With the abolition of slavery in 1888 and the collapse of the empire in 1889, Brazil’s population of color was basically abandoned. Many left the plantations that had been their only home and began to move south to the developing urban areas of Brazil.
The 2016 battle for the White House has been contentious and historical. Someone new will be occupying the White House come January, and who exactly it will be is still up in the air.
We continue our reflection on 2016 with a more in depth look at the nominees for Place of the Year. Previously, we introduced our readers to the nominees simply as a list. Now, we’d like to go a bit more in-depth with each of the nominees.
Quite a lot has happened in 2016. The year has flew by with history making events such as the Brexit, the Presidential election in the United States, and the blockade of Aleppo to name a few.
Just before noon on 25 April 2015, a violent 7.8-magnitude earthquake rocked Nepal, killing almost 9,000 people and injuring more than 23,000. Hundreds of aftershocks followed. Entire villages were razed, destroying communities and leaving hundreds of thousands of people homeless.
With the devastating earthquake in Nepal on 25 April 2015, not only humans but also gods became shelterless. The famous Car Narayan or Fourfold Vishnu Temple in Patan is one of the many temples that completely collapsed. It was constructed in the classical Newar “pagoda” style with two pyramidal roofs and an inner ambulatory by a local ruler, Purandara Simha, in 1565.
This July, a NASA space probe completed our set of images of the planets, at least as I knew them growing up. New Horizons, a probe that launched back in 2006, arrived at Pluto and its moons, and over a very brief encounter, started to send back thousands of images of this hitherto barely known place.
Nepal has had an extraordinarily eventful 2015. It has been rocked by catastrophic earthquakes and burdened by a blockade from India, but it has also (finally) passed a new constitution and elected its first female head of state, Bidya Devi Bhandari, who took office in October.
With the ballots cast and the year winding down, we recognize Nepal as Oxford’s Place of the Year 2015. The country came into the global spotlight back in April, when a devastating earthquake took over 9,000 lives and left hundreds of thousands of people homeless. Months later, critics point at the slow-moving recovery process that has still a far way to go before Nepal can resume normal operations.
Earlier in the year, Greece faced some unsettling economic troubles. The country voted on a referendum that would decide whether they would pull their membership from the European Union (and thus, the union’s currency and economic system). It’s a wonder to think that this country, less than a decade ago, was among one of the richer nations.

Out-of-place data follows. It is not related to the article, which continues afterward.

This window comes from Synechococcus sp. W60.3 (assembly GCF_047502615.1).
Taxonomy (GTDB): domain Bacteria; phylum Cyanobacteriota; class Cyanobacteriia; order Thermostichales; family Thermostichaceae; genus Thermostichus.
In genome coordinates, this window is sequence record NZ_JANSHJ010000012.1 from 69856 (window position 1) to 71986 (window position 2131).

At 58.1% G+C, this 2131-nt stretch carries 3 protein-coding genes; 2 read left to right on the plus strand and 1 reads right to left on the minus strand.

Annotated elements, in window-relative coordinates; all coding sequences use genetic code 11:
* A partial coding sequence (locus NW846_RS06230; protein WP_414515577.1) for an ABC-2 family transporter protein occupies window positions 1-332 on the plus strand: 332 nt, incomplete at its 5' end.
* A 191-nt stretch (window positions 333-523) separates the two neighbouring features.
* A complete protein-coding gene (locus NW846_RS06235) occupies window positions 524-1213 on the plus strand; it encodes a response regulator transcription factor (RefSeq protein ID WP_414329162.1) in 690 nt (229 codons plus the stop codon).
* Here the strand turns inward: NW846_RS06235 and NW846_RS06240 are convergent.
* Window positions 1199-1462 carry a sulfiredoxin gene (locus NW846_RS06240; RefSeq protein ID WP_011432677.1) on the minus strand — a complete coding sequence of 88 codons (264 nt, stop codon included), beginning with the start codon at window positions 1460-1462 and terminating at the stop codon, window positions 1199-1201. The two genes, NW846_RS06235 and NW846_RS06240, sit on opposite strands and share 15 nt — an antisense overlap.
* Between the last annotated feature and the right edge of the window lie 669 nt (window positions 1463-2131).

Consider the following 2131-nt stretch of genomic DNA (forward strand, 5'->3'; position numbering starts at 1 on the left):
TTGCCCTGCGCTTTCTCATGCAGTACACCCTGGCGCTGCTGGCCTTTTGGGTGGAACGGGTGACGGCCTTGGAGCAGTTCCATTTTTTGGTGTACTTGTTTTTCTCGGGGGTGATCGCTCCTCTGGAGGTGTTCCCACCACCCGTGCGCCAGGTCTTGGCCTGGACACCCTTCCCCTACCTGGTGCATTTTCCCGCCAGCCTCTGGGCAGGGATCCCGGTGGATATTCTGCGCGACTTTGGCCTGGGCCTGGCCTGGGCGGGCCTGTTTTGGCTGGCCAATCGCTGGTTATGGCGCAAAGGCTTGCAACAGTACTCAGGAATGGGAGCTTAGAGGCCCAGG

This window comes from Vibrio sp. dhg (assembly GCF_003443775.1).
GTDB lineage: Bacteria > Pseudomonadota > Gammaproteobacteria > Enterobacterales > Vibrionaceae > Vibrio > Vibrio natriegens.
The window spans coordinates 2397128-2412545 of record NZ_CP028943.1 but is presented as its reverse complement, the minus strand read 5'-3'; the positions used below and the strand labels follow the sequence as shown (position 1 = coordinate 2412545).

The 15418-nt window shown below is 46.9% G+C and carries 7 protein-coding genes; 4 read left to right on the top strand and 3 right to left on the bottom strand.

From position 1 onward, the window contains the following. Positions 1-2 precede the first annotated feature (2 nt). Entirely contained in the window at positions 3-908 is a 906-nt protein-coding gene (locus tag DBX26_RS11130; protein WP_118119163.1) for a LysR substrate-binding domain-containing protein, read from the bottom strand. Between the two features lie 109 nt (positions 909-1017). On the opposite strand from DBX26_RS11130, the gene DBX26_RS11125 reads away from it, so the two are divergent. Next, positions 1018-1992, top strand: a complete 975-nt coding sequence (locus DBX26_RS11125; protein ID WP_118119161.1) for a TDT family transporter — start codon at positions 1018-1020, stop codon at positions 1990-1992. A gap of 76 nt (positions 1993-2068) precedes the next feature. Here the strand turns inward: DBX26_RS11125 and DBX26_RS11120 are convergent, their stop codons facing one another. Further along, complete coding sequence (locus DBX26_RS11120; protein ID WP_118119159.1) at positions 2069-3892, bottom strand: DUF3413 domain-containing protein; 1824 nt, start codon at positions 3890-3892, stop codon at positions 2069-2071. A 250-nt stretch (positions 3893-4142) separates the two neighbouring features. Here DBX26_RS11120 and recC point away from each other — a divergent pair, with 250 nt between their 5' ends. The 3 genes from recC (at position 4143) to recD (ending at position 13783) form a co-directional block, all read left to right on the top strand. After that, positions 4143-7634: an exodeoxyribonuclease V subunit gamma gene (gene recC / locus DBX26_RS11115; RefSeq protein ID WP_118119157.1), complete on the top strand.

This week, we’re shining the spotlight on another one of our Place of the Year 2015 shortlist contenders: Cuba.
As voting for the Place of the Year 2015 continues, we would like to take a moment to highlight one of the shortlist nominees: Nepal.
Thank you to those of you who participated in the voting period for our Place of the Year 2015 longlist. The top five contenders have moved on to the next round into our shortlist, and we need your help again. If you’re interested about each place and why each has been nominated for Place of the Year 2015, read back on our previous blog post. Vote for your pick in this year’s shortlist by 30 November. The Place of the Year 2015 will be announced 3 December.
Last year in 2014, Ukraine made its way into our Place of the Year shortlist, garnering 19.86% of votes. Though Scotland beat out Ukraine for the top spot (with its impressive 37.98% of votes out of five on the shortlist), that by no means undermines everything this Eastern European country has gone through. Serhy Yekelchyk, author of The Conflict in Ukraine: What Everyone Needs to Know, reflects on how Ukraine has transformed in recent years.
You don’t need to follow the news too closely to know that 2015 has been a roller coaster of a year. Last week we announced our longlist for Place of the Year 2015, but since then some of you have been asking, “why is x included?”, or “why is y worth our attention?”
Today we officially launch our efforts to discover what should be the Place of the Year 2015, coinciding with the publication of the Atlas of the World, 22nd edition–the only atlas that’s updated annually to reflect current events and politics.